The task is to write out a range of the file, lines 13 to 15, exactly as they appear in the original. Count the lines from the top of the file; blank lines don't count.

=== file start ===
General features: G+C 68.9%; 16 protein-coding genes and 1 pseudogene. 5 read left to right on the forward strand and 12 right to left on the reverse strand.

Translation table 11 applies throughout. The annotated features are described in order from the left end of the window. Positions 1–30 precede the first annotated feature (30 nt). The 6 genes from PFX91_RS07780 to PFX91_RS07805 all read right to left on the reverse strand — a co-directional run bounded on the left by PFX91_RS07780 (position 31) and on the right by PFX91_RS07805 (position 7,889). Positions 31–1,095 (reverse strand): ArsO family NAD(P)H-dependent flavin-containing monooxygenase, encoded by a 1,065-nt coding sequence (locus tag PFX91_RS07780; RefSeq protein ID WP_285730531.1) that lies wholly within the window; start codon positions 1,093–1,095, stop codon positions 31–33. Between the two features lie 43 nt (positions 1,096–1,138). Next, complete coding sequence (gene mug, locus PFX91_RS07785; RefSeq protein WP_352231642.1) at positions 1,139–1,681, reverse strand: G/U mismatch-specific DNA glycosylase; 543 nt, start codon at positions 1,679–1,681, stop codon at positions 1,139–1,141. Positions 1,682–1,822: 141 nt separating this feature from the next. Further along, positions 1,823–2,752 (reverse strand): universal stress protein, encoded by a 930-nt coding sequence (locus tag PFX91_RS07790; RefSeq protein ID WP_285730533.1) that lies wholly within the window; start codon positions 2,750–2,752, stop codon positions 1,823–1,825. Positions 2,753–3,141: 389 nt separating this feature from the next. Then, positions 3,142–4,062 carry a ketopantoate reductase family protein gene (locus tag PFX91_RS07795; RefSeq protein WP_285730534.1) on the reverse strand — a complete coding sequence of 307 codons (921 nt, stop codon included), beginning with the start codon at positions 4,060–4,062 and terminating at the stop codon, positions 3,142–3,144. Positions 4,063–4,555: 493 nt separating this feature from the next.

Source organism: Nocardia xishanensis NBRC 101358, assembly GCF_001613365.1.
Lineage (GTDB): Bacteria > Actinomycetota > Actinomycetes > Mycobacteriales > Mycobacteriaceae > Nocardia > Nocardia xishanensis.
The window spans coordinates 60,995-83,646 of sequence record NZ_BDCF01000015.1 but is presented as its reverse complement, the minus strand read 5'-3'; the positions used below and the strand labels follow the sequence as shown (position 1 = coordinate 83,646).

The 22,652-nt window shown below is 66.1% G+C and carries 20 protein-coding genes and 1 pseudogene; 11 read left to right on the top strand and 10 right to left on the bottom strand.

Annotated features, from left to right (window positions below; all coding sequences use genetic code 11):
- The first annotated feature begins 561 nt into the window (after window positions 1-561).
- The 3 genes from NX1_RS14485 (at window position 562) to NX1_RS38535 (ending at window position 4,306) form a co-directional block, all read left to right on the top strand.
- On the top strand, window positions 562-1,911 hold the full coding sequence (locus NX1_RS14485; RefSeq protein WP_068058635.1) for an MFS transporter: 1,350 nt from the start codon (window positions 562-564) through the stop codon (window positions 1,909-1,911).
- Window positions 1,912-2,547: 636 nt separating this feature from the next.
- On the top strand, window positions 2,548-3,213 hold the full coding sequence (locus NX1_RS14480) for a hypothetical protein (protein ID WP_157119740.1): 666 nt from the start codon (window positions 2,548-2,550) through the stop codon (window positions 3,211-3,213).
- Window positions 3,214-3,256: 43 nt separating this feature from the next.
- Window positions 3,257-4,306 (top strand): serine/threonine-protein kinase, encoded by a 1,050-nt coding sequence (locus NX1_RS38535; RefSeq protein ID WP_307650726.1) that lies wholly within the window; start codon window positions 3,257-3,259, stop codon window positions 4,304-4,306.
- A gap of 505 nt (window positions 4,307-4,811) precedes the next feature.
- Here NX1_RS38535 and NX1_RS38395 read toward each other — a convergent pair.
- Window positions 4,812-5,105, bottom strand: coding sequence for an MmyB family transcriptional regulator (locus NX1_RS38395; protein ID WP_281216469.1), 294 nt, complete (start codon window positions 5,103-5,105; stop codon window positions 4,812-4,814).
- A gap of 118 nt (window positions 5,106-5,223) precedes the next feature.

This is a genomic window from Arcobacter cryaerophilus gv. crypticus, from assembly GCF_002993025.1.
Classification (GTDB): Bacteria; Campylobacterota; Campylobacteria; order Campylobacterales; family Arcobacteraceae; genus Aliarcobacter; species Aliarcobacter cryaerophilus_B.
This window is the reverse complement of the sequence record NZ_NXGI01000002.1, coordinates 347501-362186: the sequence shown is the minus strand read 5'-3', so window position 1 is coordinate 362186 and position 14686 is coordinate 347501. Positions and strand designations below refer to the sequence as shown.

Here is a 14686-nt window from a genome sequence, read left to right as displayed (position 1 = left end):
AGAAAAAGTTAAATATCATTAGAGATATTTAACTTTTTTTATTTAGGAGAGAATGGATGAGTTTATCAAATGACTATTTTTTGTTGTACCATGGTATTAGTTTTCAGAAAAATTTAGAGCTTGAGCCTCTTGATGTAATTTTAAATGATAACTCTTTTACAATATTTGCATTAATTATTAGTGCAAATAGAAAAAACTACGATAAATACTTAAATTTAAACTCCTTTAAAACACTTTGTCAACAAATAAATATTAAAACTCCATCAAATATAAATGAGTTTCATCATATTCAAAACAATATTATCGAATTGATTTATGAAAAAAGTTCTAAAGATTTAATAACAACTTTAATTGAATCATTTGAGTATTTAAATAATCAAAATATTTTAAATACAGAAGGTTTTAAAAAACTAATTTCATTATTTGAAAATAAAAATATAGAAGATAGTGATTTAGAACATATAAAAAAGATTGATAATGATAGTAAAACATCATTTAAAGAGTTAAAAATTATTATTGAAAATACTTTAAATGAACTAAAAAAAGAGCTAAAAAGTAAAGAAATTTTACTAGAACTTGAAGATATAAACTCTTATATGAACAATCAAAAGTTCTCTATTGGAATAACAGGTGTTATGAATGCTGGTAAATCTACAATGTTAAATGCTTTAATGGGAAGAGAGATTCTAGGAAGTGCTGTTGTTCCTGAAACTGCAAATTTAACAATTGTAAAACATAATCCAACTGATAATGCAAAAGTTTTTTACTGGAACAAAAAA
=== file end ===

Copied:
- Window positions 3,214-3,256: 43 nt separating this feature from the next.
- Window positions 3,257-4,306 (top strand): serine/threonine-protein kinase, encoded by a 1,050-nt coding sequence (locus NX1_RS38535; RefSeq protein ID WP_307650726.1) that lies wholly within the window; start codon window positions 3,257-3,259, stop codon window positions 4,304-4,306.
- A gap of 505 nt (window positions 4,307-4,811) precedes the next feature.